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On this day September 29, 1954

Eleven countries signed a convention establishing the European Organization for Nuclear Research (CERN), currently the world’s largest particle physics laboratory.

Blue founding members

Blue founding members

The acronym CERN originally stood, in French, for Conseil Européen pour la Recherche Nucléaire (European Council for Nuclear Research), which was a provisional council for setting up the laboratory.

The organization was established by the following 11 European governments; Belgium, Denmark, West Germany, France, Greece, Italy, Norway, Sweden, Switzerland, Netherlands and United Kingdom.

Today the organization has twenty European member states, and is currently the workplace of approximately 2,600 full-time employees, as well as some 7,931 scientists and engineers (representing 580 universities and research facilities and 80 nationalities). Read More…

On this day June 7, 1945

King Haakon VII of Norway returns with his family to Oslo after five years in exile.

King Haakon VII of Norway

The beleaguered and demoralized Norwegian government was evacuated from Tromsø on 7 June aboard HMS Devonshire; and after a 34-knot (63 km/h) dash, under cover of HMS Glorious, HMS Acasta, and HMS Ardent, safely arrived in London.

Haakon and his cabinet set up a Norwegian government in exile in the British capital. Taking up residence at Rotherhithe in London, Haakon was an important national symbol in the Norwegian resistance. Between March 1942 and the end of the war in June 1945 the King and his son, Crown Prince Olav, lived at Foliejon Park in Winkfield, near Windsor.

Nuclear Security Summit

President Barack Obama open the 47-nation Nuclear Security Summit in Washington.  The president says he wants new commitments to secure weapons-grade plutonium and uranium to prevent nuclear terrorism.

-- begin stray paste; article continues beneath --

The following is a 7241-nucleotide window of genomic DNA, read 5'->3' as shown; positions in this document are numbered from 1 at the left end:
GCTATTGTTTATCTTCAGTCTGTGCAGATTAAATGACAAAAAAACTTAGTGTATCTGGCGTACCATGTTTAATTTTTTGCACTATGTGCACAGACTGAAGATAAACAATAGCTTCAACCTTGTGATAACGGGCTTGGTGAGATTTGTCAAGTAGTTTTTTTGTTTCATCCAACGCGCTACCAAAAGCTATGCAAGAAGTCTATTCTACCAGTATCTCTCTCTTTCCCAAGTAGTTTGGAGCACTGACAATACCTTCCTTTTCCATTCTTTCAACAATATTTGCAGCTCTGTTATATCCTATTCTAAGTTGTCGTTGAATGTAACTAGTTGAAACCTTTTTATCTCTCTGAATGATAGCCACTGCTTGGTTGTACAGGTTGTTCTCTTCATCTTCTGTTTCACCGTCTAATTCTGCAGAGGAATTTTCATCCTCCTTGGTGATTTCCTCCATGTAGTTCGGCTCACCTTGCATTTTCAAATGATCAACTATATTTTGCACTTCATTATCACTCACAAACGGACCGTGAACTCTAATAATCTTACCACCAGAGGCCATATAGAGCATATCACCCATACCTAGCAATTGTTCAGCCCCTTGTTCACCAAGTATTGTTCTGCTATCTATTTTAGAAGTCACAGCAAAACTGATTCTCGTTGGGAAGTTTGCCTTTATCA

With concerns about the nuclear ambitions of Iran and North Korea a major backdrop to the conference, this is the biggest U.S.-sponsored gathering of world leaders in more than 60 years.

The New START treaty was signed on April 8, 2010 in Prague by U.S. President Obama and Russian President Medvedev and Iran will hold the Tehran International Conference on Disarmament and Non- Proliferation, 2010, announced on April 4, 2010 and to be held April 17–18, 2010.

The Summit is the largest gathering of heads of state called by a United States president since the 1945 United Nations Conference on International Organization. Delegations from forty-six governments plus the United States are attending, thirty-eight of which are represented by heads of state or government. Read More…

On this day February 6, 1992

The Saami people of the Nordic countries have an official day celebrating their existence.

saami_family_1900The Sami National Day falls on February 6 as this date was when the first Sámi congress was held in 1917 in Trondheim, Norway.

This congress was the first time that Norwegian and Swedish Sámi came together across their national borders to work together to find solutions for common problems. Read More…

Ireland and Norway donate emergency aid relief to Ethiopia